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Chris Brown, Dinithi Perera, Evan Palmer; Shrinking or Falling? Naturalistic Optical Transformations Do Not Increase Multiple Object Tracking Capacity. Journal of Vision 2010;10(7):304. doi: https://doi.org/10.1167/10.7.304.
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© ARVO (1962-2015); The Authors (2016-present)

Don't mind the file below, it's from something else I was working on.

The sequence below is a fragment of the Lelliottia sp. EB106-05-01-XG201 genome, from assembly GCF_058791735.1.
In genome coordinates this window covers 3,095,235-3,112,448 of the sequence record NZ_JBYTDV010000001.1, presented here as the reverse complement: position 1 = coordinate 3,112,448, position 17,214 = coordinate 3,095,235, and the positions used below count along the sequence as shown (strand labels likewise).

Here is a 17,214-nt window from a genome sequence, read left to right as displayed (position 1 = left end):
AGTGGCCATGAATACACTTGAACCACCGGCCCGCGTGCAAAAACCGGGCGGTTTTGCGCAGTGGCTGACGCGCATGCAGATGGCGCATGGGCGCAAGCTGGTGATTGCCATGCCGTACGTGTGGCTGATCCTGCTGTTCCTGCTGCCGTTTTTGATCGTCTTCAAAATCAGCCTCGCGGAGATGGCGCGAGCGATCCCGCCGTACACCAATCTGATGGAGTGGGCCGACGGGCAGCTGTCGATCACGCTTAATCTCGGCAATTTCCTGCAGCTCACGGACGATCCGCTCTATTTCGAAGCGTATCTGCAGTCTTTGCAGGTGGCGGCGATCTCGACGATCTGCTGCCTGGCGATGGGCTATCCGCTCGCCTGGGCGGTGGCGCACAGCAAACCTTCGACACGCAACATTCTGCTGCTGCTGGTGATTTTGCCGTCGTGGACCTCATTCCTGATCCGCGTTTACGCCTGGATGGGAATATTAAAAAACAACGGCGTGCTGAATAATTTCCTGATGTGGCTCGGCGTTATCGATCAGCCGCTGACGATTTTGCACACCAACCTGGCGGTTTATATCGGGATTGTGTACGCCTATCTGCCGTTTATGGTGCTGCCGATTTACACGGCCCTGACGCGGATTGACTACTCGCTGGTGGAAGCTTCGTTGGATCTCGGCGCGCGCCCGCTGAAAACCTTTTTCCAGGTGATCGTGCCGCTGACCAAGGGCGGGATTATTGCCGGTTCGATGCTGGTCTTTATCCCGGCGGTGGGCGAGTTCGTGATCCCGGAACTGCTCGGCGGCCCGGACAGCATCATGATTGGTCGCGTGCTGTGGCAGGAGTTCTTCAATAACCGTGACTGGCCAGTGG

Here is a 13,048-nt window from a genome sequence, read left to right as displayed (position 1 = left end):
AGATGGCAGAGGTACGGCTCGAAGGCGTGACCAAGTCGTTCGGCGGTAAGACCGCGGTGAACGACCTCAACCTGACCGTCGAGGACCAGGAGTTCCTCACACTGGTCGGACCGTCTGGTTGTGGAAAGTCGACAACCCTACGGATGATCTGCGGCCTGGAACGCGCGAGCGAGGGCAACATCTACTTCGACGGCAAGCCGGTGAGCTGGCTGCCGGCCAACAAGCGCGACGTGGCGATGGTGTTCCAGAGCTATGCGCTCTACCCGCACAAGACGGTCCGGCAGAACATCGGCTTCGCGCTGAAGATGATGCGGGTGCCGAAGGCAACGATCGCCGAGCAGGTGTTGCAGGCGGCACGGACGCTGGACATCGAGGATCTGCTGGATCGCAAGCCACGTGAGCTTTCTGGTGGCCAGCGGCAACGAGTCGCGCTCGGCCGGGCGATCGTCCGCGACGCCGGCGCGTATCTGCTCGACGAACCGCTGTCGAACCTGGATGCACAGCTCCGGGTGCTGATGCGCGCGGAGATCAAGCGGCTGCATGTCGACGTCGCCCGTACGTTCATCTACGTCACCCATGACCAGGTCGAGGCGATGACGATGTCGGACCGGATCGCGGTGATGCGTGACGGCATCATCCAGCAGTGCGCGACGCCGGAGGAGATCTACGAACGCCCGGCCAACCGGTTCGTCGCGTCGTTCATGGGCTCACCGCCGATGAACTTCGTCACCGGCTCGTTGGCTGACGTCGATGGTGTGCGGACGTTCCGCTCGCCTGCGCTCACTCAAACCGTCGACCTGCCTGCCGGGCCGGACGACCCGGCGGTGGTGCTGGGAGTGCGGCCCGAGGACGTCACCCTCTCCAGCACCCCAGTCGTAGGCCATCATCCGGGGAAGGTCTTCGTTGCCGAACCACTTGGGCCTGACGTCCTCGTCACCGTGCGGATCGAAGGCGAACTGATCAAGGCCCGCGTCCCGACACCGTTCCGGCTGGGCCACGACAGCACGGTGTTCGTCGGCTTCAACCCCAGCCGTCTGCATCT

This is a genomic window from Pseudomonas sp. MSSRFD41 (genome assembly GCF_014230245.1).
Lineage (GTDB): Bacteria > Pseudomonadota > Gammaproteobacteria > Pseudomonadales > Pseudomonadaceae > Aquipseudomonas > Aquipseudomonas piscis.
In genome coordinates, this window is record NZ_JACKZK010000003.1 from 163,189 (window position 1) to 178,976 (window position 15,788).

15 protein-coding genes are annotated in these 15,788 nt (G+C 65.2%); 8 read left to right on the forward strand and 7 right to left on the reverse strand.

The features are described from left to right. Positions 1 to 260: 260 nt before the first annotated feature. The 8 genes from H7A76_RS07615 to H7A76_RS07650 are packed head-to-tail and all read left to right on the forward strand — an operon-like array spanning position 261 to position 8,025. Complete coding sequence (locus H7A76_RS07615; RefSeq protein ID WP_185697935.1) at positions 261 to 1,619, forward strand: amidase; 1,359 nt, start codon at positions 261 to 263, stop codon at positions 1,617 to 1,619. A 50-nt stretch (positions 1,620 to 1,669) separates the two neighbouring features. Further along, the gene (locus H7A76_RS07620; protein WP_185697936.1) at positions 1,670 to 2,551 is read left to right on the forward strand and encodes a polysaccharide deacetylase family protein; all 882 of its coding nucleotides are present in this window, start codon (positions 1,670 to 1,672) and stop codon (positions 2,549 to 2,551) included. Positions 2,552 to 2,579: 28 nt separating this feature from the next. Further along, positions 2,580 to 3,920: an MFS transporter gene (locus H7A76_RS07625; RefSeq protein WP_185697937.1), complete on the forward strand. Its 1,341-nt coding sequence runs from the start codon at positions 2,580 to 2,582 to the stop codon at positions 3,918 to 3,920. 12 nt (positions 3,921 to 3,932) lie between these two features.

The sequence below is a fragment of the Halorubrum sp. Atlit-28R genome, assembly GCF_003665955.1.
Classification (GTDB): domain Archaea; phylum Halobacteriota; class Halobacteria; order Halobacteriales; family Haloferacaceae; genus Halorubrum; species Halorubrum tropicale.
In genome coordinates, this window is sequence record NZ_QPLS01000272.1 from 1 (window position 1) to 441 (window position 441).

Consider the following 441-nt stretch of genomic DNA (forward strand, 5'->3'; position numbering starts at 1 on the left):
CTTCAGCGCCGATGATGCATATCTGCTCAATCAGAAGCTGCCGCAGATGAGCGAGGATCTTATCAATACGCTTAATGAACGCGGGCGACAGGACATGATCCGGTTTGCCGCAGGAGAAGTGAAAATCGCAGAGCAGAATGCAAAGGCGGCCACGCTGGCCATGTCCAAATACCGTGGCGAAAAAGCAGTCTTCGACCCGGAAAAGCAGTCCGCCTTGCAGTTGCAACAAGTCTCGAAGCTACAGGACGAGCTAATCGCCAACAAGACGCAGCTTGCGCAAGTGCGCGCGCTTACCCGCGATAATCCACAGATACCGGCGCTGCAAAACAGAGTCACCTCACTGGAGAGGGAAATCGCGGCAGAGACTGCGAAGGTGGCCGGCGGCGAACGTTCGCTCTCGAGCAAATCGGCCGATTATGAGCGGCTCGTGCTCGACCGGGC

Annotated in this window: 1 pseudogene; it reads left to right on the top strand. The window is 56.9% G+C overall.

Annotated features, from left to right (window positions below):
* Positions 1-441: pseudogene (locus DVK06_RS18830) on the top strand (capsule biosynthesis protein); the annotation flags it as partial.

Objects that shrink and expand at occluding surface boundaries in multiple object tracking are more difficult to follow than objects that delete and accrete (Scholl & Pylyshyn, 1999). Here we ask whether this difficulty is due to the lack of a top-down naturalistic explanation for the shrinking or whether it is due to the bottom-up optical transformation of shrinking itself. If a naturalistic visual context for the shrinking disks was available, would observers exhibit higher tracking capacity? Observers tracked four of eight disks that could pass behind an occluding surface in the middle of the display. The disks moved for 10 seconds and then observers attempted to identify the four disks they were tracking by clicking on them. In the occluded condition, disks deleted/accreted at the occlusion boundary, while in the shrinking condition, disks shrank/expanded at the boundary. In the critical falling condition, disks also shrank/expanded at the occlusion boundary but a background image with a steep slope made the disks appear to fall into and then emerge from a ravine below the occluding surface. The low level optical transformations in the shrinking and falling conditions were identical " only the background image varied. Observers had the highest tracking capacity in the occluded condition, followed by the shrinking condition. Contrary to the naturalistic optical transformation hypothesis, observers exhibited the lowest tracking capacity in the falling condition. We interpret this result to indicate that bottom-up optical transformations per se caused the decrease in tracking capacity. If an object shrinks at an occlusion boundary, the visual system seems to stop tracking it, even if there is a naturalistic visual explanation for the shrinking.
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